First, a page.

A nationwide debt settlement company that has already created a multi-state trail of state-filed lawsuits alleging scams has agreed to pay Maine some $150,000 and to stop doing new business in the state.
Texas-based Credit Solutions of America took advance payments from consumers in Maine who were trying to get out debt, and then failed to solve the customers’ problem with creditors as promised.
“Despite CSA’s claims that consumers who enrolled in their program would be debt free in 36 months, the truth is that debt relief is not a quick fix,” said Maine Attorney General William J. Schneider.
Starting in about 2003, the company promised Maine consumers that it would eliminate 40 to 60 percent of the total amount they owed. Customers had to initially pay the company an advance fee of up to 15 percent of their total debt.
However, of the 561 enrollees in Maine who paid the advance fees, said Schneider’s office, a mere six settled their debts at the company’s minimum promised discount of 40 percent.
“More than 98 percent of Maine consumers who dealt with this company did not get the promised results,” said Will Lund, Superintendent of the state’s Bureau of Consumer Credit Protection.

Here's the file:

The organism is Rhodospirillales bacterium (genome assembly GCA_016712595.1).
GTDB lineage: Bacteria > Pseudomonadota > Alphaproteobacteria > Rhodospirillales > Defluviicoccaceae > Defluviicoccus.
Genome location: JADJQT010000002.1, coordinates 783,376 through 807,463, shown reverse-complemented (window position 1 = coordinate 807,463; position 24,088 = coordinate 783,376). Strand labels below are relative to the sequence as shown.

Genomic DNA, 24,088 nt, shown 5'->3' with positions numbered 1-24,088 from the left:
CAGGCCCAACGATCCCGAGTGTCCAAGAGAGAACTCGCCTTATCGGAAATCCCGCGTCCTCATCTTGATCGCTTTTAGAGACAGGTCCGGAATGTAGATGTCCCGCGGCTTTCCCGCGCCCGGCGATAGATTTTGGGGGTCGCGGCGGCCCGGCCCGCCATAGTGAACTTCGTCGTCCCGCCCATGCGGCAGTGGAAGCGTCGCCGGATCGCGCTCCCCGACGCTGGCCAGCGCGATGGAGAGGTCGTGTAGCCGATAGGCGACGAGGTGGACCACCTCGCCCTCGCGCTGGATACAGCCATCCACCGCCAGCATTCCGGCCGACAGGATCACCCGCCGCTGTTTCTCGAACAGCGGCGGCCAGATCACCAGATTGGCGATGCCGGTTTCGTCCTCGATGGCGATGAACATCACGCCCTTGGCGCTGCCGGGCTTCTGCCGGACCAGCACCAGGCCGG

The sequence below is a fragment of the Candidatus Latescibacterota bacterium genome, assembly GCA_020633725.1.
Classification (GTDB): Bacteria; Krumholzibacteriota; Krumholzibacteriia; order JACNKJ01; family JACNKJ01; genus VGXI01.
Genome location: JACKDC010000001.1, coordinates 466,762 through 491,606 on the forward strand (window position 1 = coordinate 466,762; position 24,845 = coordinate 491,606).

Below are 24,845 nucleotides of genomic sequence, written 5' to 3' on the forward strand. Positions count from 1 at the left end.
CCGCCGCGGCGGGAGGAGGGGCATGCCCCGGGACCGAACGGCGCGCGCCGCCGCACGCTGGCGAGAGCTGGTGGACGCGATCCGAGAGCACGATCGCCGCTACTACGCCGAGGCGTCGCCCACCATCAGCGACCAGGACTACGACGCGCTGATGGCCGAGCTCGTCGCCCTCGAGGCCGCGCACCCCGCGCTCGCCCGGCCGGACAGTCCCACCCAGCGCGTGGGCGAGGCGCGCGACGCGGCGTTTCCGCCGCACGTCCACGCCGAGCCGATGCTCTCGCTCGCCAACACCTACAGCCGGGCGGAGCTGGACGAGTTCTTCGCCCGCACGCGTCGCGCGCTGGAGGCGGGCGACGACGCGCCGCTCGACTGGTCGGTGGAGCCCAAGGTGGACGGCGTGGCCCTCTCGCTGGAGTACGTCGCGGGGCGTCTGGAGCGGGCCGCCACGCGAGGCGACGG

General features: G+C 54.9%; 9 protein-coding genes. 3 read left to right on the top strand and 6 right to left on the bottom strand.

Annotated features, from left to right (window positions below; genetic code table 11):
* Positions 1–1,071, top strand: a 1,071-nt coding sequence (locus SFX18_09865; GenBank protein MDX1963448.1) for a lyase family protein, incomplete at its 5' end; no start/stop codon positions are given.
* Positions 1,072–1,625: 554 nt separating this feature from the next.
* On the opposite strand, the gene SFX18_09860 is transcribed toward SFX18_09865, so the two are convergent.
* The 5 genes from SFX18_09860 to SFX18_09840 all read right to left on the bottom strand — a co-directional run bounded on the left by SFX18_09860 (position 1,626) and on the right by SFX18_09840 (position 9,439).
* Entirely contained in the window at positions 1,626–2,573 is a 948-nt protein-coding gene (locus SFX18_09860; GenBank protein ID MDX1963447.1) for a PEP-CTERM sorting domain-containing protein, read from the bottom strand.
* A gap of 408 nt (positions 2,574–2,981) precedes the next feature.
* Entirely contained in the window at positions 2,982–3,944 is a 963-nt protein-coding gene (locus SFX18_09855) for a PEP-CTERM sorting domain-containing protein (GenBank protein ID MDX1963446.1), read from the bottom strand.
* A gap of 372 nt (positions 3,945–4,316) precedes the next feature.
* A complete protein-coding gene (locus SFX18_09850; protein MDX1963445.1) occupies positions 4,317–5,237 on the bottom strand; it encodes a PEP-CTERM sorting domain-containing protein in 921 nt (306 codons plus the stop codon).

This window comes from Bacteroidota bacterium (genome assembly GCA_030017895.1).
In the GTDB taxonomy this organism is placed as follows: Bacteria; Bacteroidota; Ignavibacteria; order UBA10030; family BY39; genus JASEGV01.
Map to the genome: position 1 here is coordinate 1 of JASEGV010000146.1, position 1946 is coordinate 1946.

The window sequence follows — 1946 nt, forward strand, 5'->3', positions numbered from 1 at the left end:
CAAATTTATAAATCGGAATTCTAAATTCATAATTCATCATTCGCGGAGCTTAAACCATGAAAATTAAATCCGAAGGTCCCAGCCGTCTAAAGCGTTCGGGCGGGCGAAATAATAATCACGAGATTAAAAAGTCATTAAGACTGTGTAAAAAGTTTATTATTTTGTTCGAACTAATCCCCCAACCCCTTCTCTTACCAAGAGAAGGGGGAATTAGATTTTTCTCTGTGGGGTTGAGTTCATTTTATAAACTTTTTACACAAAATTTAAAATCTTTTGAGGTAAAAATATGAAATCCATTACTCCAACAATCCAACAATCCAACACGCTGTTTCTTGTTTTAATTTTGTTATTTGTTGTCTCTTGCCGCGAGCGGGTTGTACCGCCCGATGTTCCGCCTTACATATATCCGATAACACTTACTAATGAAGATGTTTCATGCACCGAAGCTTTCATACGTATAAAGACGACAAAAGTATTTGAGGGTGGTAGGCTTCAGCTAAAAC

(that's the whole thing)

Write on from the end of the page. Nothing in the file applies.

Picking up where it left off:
Now, CSA has agreed to not engage new customers in Maine, to no longer take any advance fees from in-state customers it’s already enrolled, and to pay $150,000 for the state’s cost of the investigation and litigation.
The Better Business Bureau in Dallas has issued an alert about CSA and it gave the company an “F” grade on its business-review site. There are more than 700 complaints logged with that office against Credit Solutions of America.
According to the BBB, the attorney general in Texas filed suit against the company in May 2009 for unfair and deceptive practices. New York and Missouri followed with their own suits based on similar charges in May and June of 2009.
Maine officials encourage consumers to contact them if they think they’ve lost money in the now-settled case.
For more information about how to verify that a debt-relief service is in good standing, check out these materials at the Federal Trade Commission’s website.